Take the 2-minute tour ×
Mathematics Stack Exchange is a question and answer site for people studying math at any level and professionals in related fields. It's 100% free, no registration required.

I'm enrolled in Coursera's calculus with a single variable and am trying to solve one of the homework problems.

In lecture, it was stated that to expand $\sqrt x$ about $x=a$, you would have:

$$\sqrt{x} = \sqrt{a} + {1 \over 2 \sqrt{a}}(x-a)- {1\over 8 \sqrt{a^3}}(x-a)^2 + H.O.T$$

The homework hint says you can us the Binomial series to find the Taylor series expansion for expressions with non-integer powers.

Wikipedia says the Binomial series expands to $$(x +1)^{ \alpha }= \sum \limits_{k=0}^{\infty} {\alpha \choose k} x^k$$ $${\alpha\choose{k}} = \frac{\alpha \cdot (\alpha - 1) \cdot (\alpha - 2) \cdot \dots \cdot (\alpha - k + 1)}{k!}$$

My first question is where the term $$a^{1/2 - k}$$ comes from, given the Binomial series formula.

My second question is how to properly evaluate the series about a particular value other than zero.

The homework problem asks me to compute the Taylor series for $$f(x) = \sqrt{x+2}$$ about $x=2$. I also tried to use substitution with $h=x+2$, $x=h-2$ and then compute the Taylor series expansion about h=0 using the definition of Taylor series formula with

$$\sum_{n=0} {{f^{(n)}\over n!}(x-a)^n}$$

$$f(h) = \sqrt{h-2}$$

But with $f(h=0)$, I get imaginary numbers.

share|improve this question

2 Answers 2

up vote 3 down vote accepted

Hint: I am assuming you want to expand $\sqrt{x}$ about $x=2$.

If you want to use the "formula" for the Taylor expansion, you need the derivatives of $\sqrt{x}$ at $x=2$. These derivatives are well-behaved, and you can find an explicit formula for the $n$-th derivative at $x=2$.

If you are allowed to quote the general Binomial Theorem, note that $$\sqrt{x}=\sqrt{2+(x-2)}=\sqrt{2}\left(1+\frac{x-2}{2}\right)^{1/2}.$$ Then we are looking at $(1+t)^{1/2}$ for $t=\frac{x-2}{2}$.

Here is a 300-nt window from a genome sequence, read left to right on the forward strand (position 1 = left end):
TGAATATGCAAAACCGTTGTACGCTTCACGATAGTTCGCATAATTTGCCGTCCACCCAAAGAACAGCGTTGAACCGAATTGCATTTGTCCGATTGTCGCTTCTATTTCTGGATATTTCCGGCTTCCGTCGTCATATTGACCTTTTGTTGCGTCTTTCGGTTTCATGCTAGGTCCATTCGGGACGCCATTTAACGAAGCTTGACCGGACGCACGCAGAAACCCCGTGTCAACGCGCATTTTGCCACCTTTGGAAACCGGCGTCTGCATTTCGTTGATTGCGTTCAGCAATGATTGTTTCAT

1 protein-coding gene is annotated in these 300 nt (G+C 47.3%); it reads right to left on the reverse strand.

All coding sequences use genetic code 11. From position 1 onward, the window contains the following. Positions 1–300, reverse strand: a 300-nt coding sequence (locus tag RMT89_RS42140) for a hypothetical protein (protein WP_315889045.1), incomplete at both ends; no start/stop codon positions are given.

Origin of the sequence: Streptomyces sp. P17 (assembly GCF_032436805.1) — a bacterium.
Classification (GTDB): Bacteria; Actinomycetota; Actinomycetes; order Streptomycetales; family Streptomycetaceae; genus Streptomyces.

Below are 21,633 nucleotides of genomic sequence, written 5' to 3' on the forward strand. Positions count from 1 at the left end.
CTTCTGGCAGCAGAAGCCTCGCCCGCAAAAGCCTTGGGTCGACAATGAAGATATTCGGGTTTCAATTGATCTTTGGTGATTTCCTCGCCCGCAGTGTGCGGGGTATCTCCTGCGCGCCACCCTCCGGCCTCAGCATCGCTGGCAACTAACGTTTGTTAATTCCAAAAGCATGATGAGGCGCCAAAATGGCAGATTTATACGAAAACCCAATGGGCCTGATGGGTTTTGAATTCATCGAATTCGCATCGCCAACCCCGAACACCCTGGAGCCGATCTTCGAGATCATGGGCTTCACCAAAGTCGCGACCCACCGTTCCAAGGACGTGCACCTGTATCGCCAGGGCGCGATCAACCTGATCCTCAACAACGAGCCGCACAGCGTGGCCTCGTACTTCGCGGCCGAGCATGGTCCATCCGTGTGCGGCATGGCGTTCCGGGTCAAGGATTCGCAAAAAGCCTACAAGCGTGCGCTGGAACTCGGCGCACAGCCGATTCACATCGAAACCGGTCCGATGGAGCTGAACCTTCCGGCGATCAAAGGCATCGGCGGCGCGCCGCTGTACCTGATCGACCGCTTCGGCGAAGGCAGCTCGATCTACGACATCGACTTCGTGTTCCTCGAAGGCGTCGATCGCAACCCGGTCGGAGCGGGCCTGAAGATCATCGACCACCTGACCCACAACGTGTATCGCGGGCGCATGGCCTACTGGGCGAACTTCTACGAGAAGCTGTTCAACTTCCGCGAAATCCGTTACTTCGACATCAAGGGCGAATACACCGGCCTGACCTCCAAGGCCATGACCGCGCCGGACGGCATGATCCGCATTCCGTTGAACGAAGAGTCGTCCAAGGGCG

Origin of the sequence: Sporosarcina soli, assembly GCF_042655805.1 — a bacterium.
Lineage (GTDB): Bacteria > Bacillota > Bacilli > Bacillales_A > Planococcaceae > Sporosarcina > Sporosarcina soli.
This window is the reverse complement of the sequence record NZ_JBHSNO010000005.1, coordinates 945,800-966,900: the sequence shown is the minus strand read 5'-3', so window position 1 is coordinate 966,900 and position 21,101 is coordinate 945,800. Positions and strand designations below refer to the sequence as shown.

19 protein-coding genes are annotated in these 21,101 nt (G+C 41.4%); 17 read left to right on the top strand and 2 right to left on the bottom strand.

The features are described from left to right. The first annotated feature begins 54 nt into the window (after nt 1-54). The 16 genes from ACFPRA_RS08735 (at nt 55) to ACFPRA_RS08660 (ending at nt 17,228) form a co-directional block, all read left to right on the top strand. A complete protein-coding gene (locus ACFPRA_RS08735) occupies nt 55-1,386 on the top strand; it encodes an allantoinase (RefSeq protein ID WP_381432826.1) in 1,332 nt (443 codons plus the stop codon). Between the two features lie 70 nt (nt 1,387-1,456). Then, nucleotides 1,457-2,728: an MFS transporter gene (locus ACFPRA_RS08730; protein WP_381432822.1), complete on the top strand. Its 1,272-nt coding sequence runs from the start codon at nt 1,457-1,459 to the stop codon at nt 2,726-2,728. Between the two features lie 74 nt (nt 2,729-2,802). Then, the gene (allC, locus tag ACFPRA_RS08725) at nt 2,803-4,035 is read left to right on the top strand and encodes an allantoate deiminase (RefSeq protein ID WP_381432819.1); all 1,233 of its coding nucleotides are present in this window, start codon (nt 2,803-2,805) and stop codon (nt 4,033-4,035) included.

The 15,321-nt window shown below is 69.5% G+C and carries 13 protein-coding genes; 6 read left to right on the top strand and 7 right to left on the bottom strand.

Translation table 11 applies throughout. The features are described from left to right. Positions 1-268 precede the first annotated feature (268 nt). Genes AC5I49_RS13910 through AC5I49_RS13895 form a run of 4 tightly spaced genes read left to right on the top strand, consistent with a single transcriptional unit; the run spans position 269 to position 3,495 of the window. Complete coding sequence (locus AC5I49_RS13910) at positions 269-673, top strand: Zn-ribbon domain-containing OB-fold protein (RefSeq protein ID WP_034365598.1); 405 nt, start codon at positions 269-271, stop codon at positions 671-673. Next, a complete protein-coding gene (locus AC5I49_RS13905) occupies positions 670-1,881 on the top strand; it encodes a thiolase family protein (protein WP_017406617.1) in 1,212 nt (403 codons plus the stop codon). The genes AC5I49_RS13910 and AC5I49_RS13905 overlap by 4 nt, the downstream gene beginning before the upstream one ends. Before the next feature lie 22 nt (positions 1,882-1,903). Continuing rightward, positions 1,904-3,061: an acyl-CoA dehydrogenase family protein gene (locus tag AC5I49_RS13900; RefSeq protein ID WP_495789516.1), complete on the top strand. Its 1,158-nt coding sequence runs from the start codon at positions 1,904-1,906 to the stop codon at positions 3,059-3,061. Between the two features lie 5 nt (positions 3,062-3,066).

share|improve this answer

This is what I have now:

Evaluating derivatives for $\sqrt{x+2}$ at x=2, I get:

$ f(0) = \sqrt{2+ (2)} = 2 $

$ f'(0) = {1\over2} {1 \over \sqrt{2+(2)} }= 1/4$

$ f''(0) = -{1\over 4} { 1 \over (\sqrt{ 2+(2)})^{3} }= -1/32$

The taylor series expansion for $ \sqrt{x+2} \space \space at \space \space x=2 :$

$2 + {1\over 4\cdot 1!} (x-2) - {1 \over 32 \cdot 2! }+...$

Which I think this is correct, but when I try to use the general Binomial theorem, I run into trouble.

$\sqrt{2+(x-2)}=\sqrt{2}\left(1+\frac{x-2}{2}\right)^{1/2}$

$(1+t)^{1/2}$ where $t=\frac{x-2}{2}$

$1 { {1/2} \choose 0} + \sqrt{2}{ 1/ 2 \choose 1}(1+t)+ 2^{3/2}{ 1/ 2 \choose 2}(1+t)^2 = $

$1 + \sqrt{2}\space{ {1\over 2} \over 1!}(1+t)+ 2^{3/2}\space{ {1\over 2} \cdot {-1 \over 2} \over 2!}(1+t)^2 + ...$

$1 + \sqrt{2}\space{ {1\over 2} \over 1!}(1+\frac{x-2}{2})+ 2^{3/2}\space{ {1\over 2} \cdot {-1 \over 2} \over 2!}(1+\frac{x-2}{2})^2 + ...$

I assume that ${ {1/2} \choose 0} = 1$, since there is only one way to choose 0 things, but I'm not sure if that is correct.

share|improve this answer
1  
In the expansion for $(1+t)^{1/2}$ you get terms with powers $t^k$, not $(1+t)^k$. That's the main point of the formula. –  Marc van Leeuwen Apr 5 '13 at 12:56

Your Answer

 
discard

By posting your answer, you agree to the privacy policy and terms of service.

Not the answer you're looking for? Browse other questions tagged or ask your own question.